How FDA Keeps Safe Birth Control Options From Women

By Donald A. Collins | 5 August 2019
Church and State

(Credit: YouTube / screengrab)

Fortunately I have a lady MD family member who lives in San Francisco who emailed me an outstanding but very troubling Opinion piece in the Sunday, August 4, 2019 NY Times entitled “Abortion Pills Should Be Everywhere” by Farhold Manjoo, a male opinion columnist who did an outstanding job of proving that ideology is the modus vivendi at FDA.

As a founding board member of Ipas in the early 1970’s, I have hoped for years to see non-surgical abortion methods which Ipas helped pioneer advanced significantly by the availability of medical abortions which the 2 pill combo now offers.

You can read this sterling investigative NY Times report for yourself by going to the prompt below, but here are a few major points underlining his thesis that FDA has arbitrarily impeded a well proven, safe way for women to do very early medical abortions in the privacy of their own homes.

Mr. Manjoo begins by saying, “One afternoon about a year ago, just as the Senate began considering Brett Kavanaugh’s nomination to the Supreme Court, I logged on to Day Night Healthcare, an online pharmacy based in India, and ordered a pack of abortion pills. A few hours later, I got a call from a Day Night customer-service agent with a warning. If my credit-card company called to ask about the purchase, ‘tell them you approve the charge, but don’t say what it’s for,’ the man advised. ‘If they ask, say it’s gym equipment, or something like that.’”

Nothing came of this threat and Manjoo’s then notes, “The drugs, which have been used by tens of millions of women around the world, are also some of the safest known to modern medicine — mifepristone has accumulated a record of adverse complications lower than that of Tylenol, Flonase, Xanax and Viagra. In 2017, Canadian regulators lifted most restrictions on the drug, allowing it to be prescribed by any doctor, without requiring an ultrasound, and dispensed in any pharmacy.”

Clearly, enforcement by the FDA will not be effective. As Manjoo tells us,

But in the United States, the Food and Drug Administration has imposed severe limits on mifepristone’s distribution. It can be prescribed only by doctors who meet certain qualifications, and can be dispensed only in clinics licensed to provide abortions, not retail pharmacies.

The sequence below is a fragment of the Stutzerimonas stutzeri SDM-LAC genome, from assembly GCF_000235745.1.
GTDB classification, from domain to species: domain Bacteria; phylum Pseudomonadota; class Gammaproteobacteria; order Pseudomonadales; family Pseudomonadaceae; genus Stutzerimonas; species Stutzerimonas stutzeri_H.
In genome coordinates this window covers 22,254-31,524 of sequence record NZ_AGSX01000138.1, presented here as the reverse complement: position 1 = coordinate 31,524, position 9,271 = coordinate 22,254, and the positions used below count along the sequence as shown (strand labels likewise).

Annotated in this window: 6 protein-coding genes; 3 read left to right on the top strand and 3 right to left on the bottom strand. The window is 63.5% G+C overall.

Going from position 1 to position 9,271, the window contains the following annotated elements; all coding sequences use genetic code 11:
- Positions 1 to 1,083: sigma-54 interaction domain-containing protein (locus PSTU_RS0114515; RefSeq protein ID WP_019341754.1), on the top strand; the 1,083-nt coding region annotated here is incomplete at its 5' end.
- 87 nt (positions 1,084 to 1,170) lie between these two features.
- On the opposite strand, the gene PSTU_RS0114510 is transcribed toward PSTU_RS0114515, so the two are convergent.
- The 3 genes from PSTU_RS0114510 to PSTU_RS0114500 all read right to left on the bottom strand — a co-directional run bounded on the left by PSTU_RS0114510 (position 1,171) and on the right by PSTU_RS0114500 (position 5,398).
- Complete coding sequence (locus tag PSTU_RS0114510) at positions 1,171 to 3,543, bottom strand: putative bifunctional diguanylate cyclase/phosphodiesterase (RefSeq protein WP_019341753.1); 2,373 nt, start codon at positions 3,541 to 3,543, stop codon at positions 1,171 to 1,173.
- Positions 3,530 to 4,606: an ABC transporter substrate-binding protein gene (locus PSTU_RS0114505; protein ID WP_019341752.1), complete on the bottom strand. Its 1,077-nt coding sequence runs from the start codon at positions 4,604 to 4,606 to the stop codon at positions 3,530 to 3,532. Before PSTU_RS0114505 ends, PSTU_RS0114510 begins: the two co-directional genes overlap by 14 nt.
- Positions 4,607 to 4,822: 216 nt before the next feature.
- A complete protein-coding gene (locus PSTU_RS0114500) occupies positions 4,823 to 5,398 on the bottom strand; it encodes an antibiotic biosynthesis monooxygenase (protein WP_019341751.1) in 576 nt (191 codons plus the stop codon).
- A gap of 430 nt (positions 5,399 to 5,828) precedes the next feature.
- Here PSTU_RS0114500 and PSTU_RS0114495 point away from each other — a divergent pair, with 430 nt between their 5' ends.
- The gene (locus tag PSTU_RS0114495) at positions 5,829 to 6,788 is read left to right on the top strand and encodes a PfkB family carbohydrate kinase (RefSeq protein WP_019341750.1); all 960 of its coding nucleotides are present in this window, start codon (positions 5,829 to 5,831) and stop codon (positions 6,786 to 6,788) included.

Yet thanks to the digital handiwork of an emerging faction within the global reproductive-rights movement, restrictions on abortion pills are becoming increasingly difficult to enforce. Despite the F.D.A.’s restrictions, activists have created a robust online market that makes getting pills surprisingly easy. There are “report cards” on where to find tested drugs, detailed guides on how to use them safely, a help line for consulting with legal experts, and dozens of discussion boards and support groups helping women navigate the fraught decision of whether and how to terminate a pregnancy.

Amid growing restrictions on clinic-based abortions, the online pill market functions as a haven of last resort for desperate women. “The women who come to us don’t have any other alternatives,” said Rebecca Gomperts, a Dutch physician and founder of Aid Access, which offers abortion pills online for about $90, with discounts for patients in financial straits. “They don’t have funds, or they are six hours away from the clinic, or they don’t have transport, they have small kids, they live in cars, there are situations of domestic violence — it’s just really bad situations.” In 2018, Gomperts prescribed the drug online to 2,581 patients.

This FDA attitude really resonated with me as an organization I founded International Services Assistance Fund (ISAF) began trying to get a safe, non-surgical method of female sterilization called QS or quinacrine sterilization approved for a Phase III trial. After years of scientific submissions by top experts, the FDA declined to allow a Phase III US trial in December 2016. You can judge whether the same ideological spin was behind its decision only by a review of ISAF’s web site, which is now available here.

However, the historical record of QS use shows it is safer than Viagra. QS administered by using the inserter method has caused no deaths and no life-threatening complications after use for over 40 years by over 200,000 women located in over 50 countries around the world. And yet, the request from ISAF to perform a Phase III trial of QS was denied in spite of the science showing QS does not cause cancer or any serious complications.

If available around the world QS could offer millions of women the option of ending childbirths permanently at an economical cost. Again the FDA’s action in denying even a Phase III trial is highly suspect and we feel it has been proven wrong by the research you can view on the QS site. FDA’s actions in trying to stop making safe medical abortions more accessible simply underlines the point made here on QS.

Former US Navy officer, banker and venture capitalist, Donald A. Collins, a free lance writer living in Washington, DC., has spent over 40 years working for women’s reproductive health as a board member and/or officer of numerous family planning organizations including Planned Parenthood Federation of America, Guttmacher Institute, Family Health International and Ipas. Yale under graduate, NYU MBA. He is the author of From the Dissident Left: A Collection of Essays 2004-2013.

From the Dissident Left: A Collection of Essays 2004-2013

By Donald A. Collins
Publisher: Church and State Press (July 30, 2014)
Kindle Store

Mifepristone, The Abortion Pill You’ve Never Heard Of

Alabama’s abortion ban is a warning shot for women’s rights in America

Video About QS for Women

Be sure to ‘like’ us on Facebook


Please enter your comment!
Please enter your name here